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Taking a Bird's Eye View: CPAP, Safety and Governing EMS

Taking a bird's eye view, both historically and geographically, three important trends have coalesced this past year that I hope will continue next year and lead to important positive change in EMS. The first is a treatment issue, the second is a safety issue and the third is an administration issue.

1. CPAP (Continuous Positive Airway Pressure)

CPAP has been around for more than 50 years. It was initially used mainly to wean patients from mechanical ventilation. In the 1980s, it was adapted to help patients with sleep apnea and congestive heart failure (CHF). The first academic study of the use of CPAP in the prehospital setting I have been able to find, by J. M. Kosovsky, is from 2000. When my local service adopted CPAP in 2001, we were the first in our state (Indiana), and when I would discuss it with EMS colleagues, most didn't know what I was talking about. By 2006, however, that has all changed.

Although it is not yet the national standard of care, most folks in EMS know about it by now. This year a couple of more studies have been published, and there have been articles in the major EMS journals. As far as I am concerned, CPAP is the greatest single advance in patient therapy since Rescue 51. Some of the drugs have changed since then -- and the monitors have certainly gotten smaller --but few of the actual treatments have changed very much. We still use electricity for v-fib, CPR for dead people, valium or something like it for seizures, sugar for diabetics, epi for anaphylaxis, etc. But what diazepam has been for seizures, naloxone for opiates, and D50 for insulin shock for the past 30 years, CPAP is for CHF. Over the next few years, it will hopefully become the national standard of care.

If anyone out there knows of a service that implemented CPAP, or an article that was written about it prior to 2000, please write me. I would like to give credit to the pioneers!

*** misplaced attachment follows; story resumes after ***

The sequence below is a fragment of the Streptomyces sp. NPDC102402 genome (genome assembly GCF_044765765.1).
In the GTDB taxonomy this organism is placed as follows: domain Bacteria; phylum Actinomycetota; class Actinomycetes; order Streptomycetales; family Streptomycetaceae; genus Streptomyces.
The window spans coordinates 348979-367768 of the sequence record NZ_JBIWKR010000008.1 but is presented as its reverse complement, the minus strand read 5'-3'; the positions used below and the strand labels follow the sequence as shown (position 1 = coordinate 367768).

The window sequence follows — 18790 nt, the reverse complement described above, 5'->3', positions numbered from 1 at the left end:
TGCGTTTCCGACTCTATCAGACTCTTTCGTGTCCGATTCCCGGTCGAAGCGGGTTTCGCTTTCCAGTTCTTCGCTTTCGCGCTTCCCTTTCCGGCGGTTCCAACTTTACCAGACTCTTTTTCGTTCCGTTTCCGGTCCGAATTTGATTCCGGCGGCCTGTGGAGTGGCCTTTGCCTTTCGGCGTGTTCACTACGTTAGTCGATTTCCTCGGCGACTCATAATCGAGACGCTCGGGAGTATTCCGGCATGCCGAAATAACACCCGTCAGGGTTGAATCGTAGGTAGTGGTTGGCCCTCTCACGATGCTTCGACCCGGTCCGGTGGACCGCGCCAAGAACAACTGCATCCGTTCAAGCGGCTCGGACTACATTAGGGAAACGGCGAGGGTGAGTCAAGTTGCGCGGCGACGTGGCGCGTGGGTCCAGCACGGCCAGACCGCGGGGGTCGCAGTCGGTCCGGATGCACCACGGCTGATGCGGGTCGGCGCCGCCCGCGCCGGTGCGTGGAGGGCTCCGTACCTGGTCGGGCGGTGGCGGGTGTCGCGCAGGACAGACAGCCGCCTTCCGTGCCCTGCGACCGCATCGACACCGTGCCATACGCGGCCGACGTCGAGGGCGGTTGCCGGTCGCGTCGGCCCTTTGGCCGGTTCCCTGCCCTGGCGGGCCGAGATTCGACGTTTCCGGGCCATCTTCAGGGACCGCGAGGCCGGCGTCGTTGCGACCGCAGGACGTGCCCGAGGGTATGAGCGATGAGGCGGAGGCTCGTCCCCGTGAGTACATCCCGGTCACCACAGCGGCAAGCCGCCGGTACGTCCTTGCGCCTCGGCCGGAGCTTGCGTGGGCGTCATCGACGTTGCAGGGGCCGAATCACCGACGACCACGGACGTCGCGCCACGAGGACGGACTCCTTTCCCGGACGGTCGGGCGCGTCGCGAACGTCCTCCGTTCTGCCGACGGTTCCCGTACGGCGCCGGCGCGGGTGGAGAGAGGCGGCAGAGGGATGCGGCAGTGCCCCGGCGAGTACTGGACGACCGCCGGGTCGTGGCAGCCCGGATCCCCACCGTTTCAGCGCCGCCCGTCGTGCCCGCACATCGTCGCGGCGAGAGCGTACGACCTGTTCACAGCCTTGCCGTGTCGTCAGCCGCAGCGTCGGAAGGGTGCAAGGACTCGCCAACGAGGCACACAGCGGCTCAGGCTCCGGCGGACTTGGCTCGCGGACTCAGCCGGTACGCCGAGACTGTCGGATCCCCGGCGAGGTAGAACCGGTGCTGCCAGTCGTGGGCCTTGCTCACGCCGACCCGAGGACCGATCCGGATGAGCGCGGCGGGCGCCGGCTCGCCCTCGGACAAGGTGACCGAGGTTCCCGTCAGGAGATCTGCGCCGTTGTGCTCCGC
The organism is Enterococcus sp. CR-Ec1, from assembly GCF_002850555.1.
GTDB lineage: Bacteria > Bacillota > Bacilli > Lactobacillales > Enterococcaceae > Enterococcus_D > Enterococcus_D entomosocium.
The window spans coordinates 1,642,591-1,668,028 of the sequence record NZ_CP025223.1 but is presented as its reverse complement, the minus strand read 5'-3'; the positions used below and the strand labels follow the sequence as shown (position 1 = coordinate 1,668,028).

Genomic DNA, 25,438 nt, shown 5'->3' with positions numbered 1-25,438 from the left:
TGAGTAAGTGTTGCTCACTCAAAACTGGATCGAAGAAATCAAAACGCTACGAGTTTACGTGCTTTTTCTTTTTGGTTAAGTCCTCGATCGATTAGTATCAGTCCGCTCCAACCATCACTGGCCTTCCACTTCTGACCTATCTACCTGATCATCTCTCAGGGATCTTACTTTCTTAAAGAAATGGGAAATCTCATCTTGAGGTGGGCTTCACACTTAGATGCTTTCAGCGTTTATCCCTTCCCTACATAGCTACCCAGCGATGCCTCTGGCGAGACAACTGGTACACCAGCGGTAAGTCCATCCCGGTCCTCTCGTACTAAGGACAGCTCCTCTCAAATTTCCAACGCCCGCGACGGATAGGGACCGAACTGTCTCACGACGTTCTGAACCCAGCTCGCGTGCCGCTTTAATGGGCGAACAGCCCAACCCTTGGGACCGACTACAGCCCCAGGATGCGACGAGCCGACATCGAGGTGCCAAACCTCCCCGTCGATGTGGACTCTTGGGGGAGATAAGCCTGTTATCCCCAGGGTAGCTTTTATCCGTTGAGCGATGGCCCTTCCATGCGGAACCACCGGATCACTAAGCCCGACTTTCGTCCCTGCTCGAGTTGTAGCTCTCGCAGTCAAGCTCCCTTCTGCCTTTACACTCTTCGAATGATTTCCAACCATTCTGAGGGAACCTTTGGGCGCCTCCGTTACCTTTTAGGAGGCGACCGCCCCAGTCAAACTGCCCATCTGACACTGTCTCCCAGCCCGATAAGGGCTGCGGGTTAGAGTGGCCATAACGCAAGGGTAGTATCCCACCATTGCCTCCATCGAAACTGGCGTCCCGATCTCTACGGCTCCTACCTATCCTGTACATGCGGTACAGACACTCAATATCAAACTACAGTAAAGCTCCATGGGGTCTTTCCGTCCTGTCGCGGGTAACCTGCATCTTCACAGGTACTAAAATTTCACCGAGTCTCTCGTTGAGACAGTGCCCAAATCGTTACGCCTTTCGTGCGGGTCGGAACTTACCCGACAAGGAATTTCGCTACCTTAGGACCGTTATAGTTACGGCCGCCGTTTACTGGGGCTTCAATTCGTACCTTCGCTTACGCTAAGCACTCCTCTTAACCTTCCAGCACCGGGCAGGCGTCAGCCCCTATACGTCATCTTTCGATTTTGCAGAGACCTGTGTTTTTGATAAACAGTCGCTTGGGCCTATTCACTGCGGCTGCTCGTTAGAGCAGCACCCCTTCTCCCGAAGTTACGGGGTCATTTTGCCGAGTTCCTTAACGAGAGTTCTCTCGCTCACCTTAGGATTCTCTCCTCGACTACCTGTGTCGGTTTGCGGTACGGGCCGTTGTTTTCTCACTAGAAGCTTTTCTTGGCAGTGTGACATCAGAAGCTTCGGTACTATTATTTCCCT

2. Ambulances are not crashworthy

This year saw a critical increase in the number of articles and lectures about the danger of our ambulances and the fact that they do not protect their occupants. It also has seen the first serious efforts by manufacturers to develop usable restraint devices and safer interiors. This trend will surely continue in the future, as the costs in death, disability and money of unsafe ambulances become more widely known.

3. The United States of America has no central authority governing EMS

It is an outrageous fact that, at the beginning of the 21st Century, the world's most medically advanced country has absolutely no national system in place to provide, oversee, regulate or fund emergency medical services for its population. What state systems are in place are inadequate. An American can more reliably obtain a Big Mac of consistent quality within a reasonable time frame than get an EMS response of consistent quality within a reasonable time.

This year has seen more discussion than previously on the right way to proceed in addressing this problem. Recommendations for a federal EMS agency have been made, and just recently the Secretary of Transportation announced the establishment of a National EMS Advisory Council to advise the Department of Transportation. We can only hope that efforts continue and come to fruition, to raise EMS from its status as a neglected stepchild to one equal to fire and police services in this county.

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